AS 2017 disappears into the rear mirror, we can reflect that many of the fears that we had for the progress of the BDS movement (which seeks to boycott, divest from or sanction Israel) did not materialise.
We suspected that the anniversaries of the Six-Day War and the Balfour Declaration might give added impetus to the BDS movement and enable them to drive forward their divisive, discriminatory and pernicious agenda.
But the opposite has happened. By a combination of happenstance and focused, strategic work, 2017 was a year in which BDS in this country was contained.
This is “moving the boulder back up the hill”.
We did not defeat BDS but we contained it to such an extent that I believe it is less of a threat than it is treated.
The General Election and the dissolution of Parliament stopped the Six-Day War anniversary from being a focus of pro-BDS campaigning.
The positive Balfour 100 campaign allowed us to commemorate this anniversary on our terms. Israel Apartheid Week was a dampish squib in 2017 — thanks to interventions from the Minister for Schools, Jo Johnson, and from Universities UK.
There has not been a local authority boycott motion since 2014, and there are now regulations that govern such decisions.
More artists are now playing in Israel than are boycotting, despite the decision of Lorde to cancel her concerts.
Nothing happened at the NUS conference and there have been no new trade union boycott motions.
There have been no retail boycott campaigns for two years now. No major UK political party officially supports BDS.
The hard work of communal organisations like the Jewish Leadership Council, which has poured nearly £1 million into fighting BDS in the last three years, and the many grassroots organisations, has allowed us to fight back hard against BDS.
The movement seems to be bereft of ideas and increasingly like a tired, stodgy campaign.
It is not seen that way in Israel, though. BDS is still a useful issue with which to galvanise political support.
Ministers still describe BDS as a serious enemy. At America’s AIPAC conference in March, 90 per cent of pro-Israel senators and congressmen who spoke garnered wild applause when they vowed to fight BDS.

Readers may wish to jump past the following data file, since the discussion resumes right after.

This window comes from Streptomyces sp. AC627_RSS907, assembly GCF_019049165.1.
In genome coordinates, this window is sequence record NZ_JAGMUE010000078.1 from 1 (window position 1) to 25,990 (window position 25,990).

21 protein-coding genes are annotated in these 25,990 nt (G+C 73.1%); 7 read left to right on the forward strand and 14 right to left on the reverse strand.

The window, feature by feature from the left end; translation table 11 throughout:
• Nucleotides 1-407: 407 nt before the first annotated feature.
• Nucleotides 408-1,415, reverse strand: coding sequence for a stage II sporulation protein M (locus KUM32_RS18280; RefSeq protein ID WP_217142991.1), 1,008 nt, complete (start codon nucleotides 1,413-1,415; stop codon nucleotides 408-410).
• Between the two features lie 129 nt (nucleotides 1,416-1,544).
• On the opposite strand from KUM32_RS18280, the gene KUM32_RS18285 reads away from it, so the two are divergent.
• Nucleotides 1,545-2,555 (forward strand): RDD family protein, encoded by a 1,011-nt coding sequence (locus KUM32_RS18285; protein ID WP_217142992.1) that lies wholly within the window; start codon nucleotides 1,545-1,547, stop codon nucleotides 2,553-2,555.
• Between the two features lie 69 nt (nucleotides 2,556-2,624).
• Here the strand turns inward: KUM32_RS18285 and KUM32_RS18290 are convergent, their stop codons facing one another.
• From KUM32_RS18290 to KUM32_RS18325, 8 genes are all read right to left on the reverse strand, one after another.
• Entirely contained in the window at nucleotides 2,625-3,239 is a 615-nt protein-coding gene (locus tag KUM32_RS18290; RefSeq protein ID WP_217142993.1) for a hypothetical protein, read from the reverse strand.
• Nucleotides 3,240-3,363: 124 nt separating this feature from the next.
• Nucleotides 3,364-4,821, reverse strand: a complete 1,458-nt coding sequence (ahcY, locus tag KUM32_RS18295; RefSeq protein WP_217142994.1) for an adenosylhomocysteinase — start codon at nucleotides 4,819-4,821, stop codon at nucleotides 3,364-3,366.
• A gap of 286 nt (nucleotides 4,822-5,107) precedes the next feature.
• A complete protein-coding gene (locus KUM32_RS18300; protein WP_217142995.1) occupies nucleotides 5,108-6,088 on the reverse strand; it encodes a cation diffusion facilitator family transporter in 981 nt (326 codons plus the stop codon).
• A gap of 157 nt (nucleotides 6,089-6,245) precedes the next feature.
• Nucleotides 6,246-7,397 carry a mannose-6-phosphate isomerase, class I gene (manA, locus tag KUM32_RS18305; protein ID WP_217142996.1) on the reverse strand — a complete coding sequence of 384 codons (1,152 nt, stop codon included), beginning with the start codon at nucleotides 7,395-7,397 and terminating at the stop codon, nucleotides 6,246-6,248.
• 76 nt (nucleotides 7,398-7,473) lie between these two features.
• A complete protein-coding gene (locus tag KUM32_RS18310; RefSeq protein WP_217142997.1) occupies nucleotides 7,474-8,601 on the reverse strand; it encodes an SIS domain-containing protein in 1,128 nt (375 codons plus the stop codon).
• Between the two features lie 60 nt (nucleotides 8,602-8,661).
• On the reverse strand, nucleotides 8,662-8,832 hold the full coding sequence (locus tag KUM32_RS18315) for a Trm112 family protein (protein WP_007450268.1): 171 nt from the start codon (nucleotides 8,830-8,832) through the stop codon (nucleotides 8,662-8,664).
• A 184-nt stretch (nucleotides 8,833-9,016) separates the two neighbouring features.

Even within the Israel embassy in the UK, they are super-sensitive to any hint of increased BDS activity.
We have a lot of “guns” (speaking figuratively) trained on the BDS movement. But I believe that we have seen the threat mutate and become something different and that this is the threat that we must guard against in 2018.
The anti-Israel activists, sensing that calls to boycott Israel are losing support, have shifted to a much more general, much less specific, anti-Israel activism.
It is not just the delegitimisation of Israel. It is a continual focus on portraying Israel negatively and having it widely criticised in the court of public opinion. It is in this area that they have had success in 2017.
They have adopted the UN and UNESCO as agencies for this continual attack on Israel and have chipped away at its legitimacy.
UNESCO spent most of 2017 seeking to deny Israel’s rights to Jewish holy places in Jerusalem.
The UN Security Council and General Assembly frothed with manufactured anger at Donald Trump’s announcement to recognise Jerusalem as Israel’s capital.
Criticism of Israel in general and anti-Zionist rhetoric and imagery is becoming more visible. It manifests itself in anti-Israel protests at universities and criticism of Israel in Parliament.
And I sense that our community is getting increasingly frustrated that this appears to be going unchecked and is not being successfully challenged.
I understand that frustration. I think it stems from the fact that our infrastructure, and that of the Israeli government, is focused on BDS, while the threat has now moved to another direction, and we have not yet “shifted our guns” round to deal with it.
By being so successful in containing BDS, we have given the opposition scope to attack us differently. They can say: “Of course, I do not support a boycott of Israel, but my criticism of Israel is legitimate.”
In 2018, we need to shift our focus to countering this more general anti-Israel sentiment and stop it developing into full-blown delegitimisation.
It requires smarter and more co-ordinated grassroots activity, better use of social media, better and more rapid responses in the general media and continual work with politicians at all levels.
It calls for less outrage and huffing and puffing and more community action. It requires our community to unite to show our pride in our connection to Israel and its centrality in our Jewish life.
Israel’s 70th anniversary in April and May gives us a chance to show our pride. I hope that Israeli and pro-Israel politicians will start to counter this general chipping away at Israel’s standing and legitimacy.
The threat has shifted. And we must shift with it.